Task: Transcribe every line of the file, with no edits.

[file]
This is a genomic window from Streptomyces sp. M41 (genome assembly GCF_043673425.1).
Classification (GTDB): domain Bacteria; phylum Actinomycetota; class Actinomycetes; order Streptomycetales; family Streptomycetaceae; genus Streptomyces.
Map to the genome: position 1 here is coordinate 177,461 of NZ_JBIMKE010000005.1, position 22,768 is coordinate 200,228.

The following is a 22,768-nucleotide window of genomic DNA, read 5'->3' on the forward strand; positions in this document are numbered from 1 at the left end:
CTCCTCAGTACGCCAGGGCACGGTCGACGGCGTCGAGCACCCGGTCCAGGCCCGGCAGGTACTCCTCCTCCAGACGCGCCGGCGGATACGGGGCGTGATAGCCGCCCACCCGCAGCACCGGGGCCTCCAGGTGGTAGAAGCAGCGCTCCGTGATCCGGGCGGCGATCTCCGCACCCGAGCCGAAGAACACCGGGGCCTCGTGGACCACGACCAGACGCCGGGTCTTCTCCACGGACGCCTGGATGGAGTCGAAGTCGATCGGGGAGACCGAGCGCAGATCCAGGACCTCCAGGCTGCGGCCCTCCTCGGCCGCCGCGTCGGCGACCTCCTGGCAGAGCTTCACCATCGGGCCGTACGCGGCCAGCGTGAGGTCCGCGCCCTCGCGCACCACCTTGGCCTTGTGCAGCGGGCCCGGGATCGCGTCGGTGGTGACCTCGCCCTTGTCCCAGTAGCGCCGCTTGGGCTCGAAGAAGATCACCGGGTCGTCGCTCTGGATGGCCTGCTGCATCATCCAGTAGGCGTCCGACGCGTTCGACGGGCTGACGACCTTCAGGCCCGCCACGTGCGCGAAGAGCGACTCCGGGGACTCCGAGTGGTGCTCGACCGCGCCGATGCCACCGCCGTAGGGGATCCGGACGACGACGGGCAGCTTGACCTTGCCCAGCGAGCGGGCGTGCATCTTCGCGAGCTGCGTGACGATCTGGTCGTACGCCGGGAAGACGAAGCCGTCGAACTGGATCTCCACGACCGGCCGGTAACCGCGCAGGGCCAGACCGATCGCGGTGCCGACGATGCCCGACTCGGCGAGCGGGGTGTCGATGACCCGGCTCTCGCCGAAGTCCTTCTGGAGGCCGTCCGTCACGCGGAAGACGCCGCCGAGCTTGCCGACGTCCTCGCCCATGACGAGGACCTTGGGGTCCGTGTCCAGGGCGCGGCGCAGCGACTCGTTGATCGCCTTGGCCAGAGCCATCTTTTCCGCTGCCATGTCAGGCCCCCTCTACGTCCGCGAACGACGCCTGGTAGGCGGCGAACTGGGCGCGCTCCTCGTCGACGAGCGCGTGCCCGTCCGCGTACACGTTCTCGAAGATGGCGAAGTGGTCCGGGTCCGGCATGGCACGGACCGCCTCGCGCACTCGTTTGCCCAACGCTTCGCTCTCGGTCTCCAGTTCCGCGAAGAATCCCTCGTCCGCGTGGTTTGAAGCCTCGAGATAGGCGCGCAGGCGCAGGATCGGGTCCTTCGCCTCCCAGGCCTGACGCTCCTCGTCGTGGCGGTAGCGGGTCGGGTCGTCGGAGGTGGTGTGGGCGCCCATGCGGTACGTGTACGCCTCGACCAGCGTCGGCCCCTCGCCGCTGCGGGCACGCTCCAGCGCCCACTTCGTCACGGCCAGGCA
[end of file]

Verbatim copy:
This is a genomic window from Streptomyces sp. M41 (genome assembly GCF_043673425.1).
Classification (GTDB): domain Bacteria; phylum Actinomycetota; class Actinomycetes; order Streptomycetales; family Streptomycetaceae; genus Streptomyces.
Map to the genome: position 1 here is coordinate 177,461 of NZ_JBIMKE010000005.1, position 22,768 is coordinate 200,228.

The following is a 22,768-nucleotide window of genomic DNA, read 5'->3' on the forward strand; positions in this document are numbered from 1 at the left end:
CTCCTCAGTACGCCAGGGCACGGTCGACGGCGTCGAGCACCCGGTCCAGGCCCGGCAGGTACTCCTCCTCCAGACGCGCCGGCGGATACGGGGCGTGATAGCCGCCCACCCGCAGCACCGGGGCCTCCAGGTGGTAGAAGCAGCGCTCCGTGATCCGGGCGGCGATCTCCGCACCCGAGCCGAAGAACACCGGGGCCTCGTGGACCACGACCAGACGCCGGGTCTTCTCCACGGACGCCTGGATGGAGTCGAAGTCGATCGGGGAGACCGAGCGCAGATCCAGGACCTCCAGGCTGCGGCCCTCCTCGGCCGCCGCGTCGGCGACCTCCTGGCAGAGCTTCACCATCGGGCCGTACGCGGCCAGCGTGAGGTCCGCGCCCTCGCGCACCACCTTGGCCTTGTGCAGCGGGCCCGGGATCGCGTCGGTGGTGACCTCGCCCTTGTCCCAGTAGCGCCGCTTGGGCTCGAAGAAGATCACCGGGTCGTCGCTCTGGATGGCCTGCTGCATCATCCAGTAGGCGTCCGACGCGTTCGACGGGCTGACGACCTTCAGGCCCGCCACGTGCGCGAAGAGCGACTCCGGGGACTCCGAGTGGTGCTCGACCGCGCCGATGCCACCGCCGTAGGGGATCCGGACGACGACGGGCAGCTTGACCTTGCCCAGCGAGCGGGCGTGCATCTTCGCGAGCTGCGTGACGATCTGGTCGTACGCCGGGAAGACGAAGCCGTCGAACTGGATCTCCACGACCGGCCGGTAACCGCGCAGGGCCAGACCGATCGCGGTGCCGACGATGCCCGACTCGGCGAGCGGGGTGTCGATGACCCGGCTCTCGCCGAAGTCCTTCTGGAGGCCGTCCGTCACGCGGAAGACGCCGCCGAGCTTGCCGACGTCCTCGCCCATGACGAGGACCTTGGGGTCCGTGTCCAGGGCGCGGCGCAGCGACTCGTTGATCGCCTTGGCCAGAGCCATCTTTTCCGCTGCCATGTCAGGCCCCCTCTACGTCCGCGAACGACGCCTGGTAGGCGGCGAACTGGGCGCGCTCCTCGTCGACGAGCGCGTGCCCGTCCGCGTACACGTTCTCGAAGATGGCGAAGTGGTCCGGGTCCGGCATGGCACGGACCGCCTCGCGCACTCGTTTGCCCAACGCTTCGCTCTCGGTCTCCAGTTCCGCGAAGAATCCCTCGTCCGCGTGGTTTGAAGCCTCGAGATAGGCGCGCAGGCGCAGGATCGGGTCCTTCGCCTCCCAGGCCTGACGCTCCTCGTCGTGGCGGTAGCGGGTCGGGTCGTCGGAGGTGGTGTGGGCGCCCATGCGGTACGTGTACGCCTCGACCAGCGTCGGCCCCTCGCCGCTGCGGGCACGCTCCAGCGCCCACTTCGTCACGGCCAGGCA